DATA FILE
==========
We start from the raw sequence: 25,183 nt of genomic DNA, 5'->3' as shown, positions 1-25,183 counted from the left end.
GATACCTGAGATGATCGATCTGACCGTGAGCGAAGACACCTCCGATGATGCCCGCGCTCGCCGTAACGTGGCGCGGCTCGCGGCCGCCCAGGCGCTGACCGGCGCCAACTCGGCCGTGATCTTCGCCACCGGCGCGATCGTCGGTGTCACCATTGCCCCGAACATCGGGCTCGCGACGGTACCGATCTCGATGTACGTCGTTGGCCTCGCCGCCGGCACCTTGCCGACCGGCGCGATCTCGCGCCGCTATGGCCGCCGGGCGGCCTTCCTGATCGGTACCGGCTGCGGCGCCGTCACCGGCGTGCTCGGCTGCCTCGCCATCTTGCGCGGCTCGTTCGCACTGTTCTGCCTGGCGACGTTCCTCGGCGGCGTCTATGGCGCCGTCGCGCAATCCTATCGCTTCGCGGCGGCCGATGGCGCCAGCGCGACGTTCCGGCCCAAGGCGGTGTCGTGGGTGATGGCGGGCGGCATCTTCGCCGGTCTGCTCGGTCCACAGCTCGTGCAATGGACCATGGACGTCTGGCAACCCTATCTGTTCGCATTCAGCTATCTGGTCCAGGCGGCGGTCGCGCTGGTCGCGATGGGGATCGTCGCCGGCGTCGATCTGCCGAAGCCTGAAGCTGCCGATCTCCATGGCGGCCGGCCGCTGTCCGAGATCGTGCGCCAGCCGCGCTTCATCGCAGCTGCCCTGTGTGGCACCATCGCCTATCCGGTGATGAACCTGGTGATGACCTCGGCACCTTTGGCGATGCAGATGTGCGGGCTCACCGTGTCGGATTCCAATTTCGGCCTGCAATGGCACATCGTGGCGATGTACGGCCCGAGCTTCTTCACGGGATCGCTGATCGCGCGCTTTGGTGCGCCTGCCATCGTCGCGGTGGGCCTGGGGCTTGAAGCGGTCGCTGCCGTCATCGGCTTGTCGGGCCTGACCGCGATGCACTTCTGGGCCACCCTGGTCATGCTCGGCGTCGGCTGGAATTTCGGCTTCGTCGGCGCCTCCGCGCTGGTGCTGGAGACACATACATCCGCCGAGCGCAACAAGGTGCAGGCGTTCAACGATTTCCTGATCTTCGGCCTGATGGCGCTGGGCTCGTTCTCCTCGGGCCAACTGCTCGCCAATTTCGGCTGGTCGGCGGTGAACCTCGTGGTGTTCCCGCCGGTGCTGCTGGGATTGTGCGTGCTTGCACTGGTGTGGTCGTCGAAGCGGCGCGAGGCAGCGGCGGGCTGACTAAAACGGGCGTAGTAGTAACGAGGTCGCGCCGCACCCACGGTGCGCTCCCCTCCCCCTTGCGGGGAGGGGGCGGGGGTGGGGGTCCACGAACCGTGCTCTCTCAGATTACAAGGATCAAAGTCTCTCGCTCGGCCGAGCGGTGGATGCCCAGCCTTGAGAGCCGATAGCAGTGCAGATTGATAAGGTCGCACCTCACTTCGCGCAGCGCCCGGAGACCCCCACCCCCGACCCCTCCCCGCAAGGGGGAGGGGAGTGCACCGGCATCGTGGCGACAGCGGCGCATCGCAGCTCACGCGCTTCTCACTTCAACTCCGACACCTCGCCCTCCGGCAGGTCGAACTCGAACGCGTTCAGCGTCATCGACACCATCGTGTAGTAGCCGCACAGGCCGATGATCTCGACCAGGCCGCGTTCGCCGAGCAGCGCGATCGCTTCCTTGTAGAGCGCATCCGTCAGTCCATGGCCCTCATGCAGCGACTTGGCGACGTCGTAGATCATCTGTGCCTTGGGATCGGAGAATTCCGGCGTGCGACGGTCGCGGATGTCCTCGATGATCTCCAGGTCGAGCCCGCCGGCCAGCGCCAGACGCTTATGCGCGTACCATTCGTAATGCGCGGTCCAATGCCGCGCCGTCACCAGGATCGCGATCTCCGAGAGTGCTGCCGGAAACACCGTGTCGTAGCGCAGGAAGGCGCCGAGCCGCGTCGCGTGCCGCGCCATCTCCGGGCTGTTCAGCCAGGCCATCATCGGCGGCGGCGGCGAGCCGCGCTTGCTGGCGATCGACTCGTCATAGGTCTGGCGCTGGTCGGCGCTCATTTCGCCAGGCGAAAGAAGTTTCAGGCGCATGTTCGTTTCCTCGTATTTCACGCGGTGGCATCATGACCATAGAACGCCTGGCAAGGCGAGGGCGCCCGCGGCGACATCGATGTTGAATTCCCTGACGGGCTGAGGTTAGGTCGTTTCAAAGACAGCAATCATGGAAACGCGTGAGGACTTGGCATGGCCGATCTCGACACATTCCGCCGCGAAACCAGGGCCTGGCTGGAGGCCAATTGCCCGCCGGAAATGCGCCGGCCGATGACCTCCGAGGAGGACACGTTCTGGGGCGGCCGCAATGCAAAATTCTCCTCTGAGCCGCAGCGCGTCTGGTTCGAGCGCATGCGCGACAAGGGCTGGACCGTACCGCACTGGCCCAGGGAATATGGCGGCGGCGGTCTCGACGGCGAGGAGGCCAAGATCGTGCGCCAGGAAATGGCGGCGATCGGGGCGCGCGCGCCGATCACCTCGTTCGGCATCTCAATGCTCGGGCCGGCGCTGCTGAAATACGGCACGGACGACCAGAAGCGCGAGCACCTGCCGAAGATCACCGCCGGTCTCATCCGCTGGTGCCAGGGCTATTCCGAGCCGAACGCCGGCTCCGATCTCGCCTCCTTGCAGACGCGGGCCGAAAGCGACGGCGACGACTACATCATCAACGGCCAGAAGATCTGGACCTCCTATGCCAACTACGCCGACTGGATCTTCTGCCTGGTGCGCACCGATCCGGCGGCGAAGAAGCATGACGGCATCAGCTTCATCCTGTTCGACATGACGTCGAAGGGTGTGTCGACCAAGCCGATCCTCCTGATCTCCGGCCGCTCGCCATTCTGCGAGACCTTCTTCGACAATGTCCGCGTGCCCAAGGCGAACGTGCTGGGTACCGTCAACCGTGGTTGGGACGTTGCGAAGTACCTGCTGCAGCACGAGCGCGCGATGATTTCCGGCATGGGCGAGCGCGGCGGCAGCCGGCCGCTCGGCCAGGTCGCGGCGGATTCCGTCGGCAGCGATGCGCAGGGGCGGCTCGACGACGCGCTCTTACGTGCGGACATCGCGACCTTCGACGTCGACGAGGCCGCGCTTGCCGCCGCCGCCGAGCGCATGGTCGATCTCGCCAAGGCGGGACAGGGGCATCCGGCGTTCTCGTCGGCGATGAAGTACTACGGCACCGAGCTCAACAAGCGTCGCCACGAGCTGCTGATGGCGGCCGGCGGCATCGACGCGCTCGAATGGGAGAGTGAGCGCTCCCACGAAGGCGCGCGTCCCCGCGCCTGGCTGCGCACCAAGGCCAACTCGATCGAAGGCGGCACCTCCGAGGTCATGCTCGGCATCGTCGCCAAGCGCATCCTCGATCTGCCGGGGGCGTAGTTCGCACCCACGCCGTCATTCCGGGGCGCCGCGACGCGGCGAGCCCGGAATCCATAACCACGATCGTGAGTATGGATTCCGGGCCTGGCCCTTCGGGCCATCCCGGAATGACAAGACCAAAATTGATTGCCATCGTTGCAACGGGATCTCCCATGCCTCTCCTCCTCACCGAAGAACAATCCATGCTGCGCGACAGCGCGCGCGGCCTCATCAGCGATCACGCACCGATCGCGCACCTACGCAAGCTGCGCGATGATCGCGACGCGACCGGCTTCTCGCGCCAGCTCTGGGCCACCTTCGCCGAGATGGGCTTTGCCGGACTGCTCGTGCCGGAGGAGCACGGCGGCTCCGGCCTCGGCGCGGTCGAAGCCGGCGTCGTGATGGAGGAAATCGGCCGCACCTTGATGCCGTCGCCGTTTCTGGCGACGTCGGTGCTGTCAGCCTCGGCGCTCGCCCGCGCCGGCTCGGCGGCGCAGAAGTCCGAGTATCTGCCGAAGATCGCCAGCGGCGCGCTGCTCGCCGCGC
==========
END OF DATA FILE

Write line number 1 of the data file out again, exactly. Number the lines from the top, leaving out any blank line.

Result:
We start from the raw sequence: 25,183 nt of genomic DNA, 5'->3' as shown, positions 1-25,183 counted from the left end.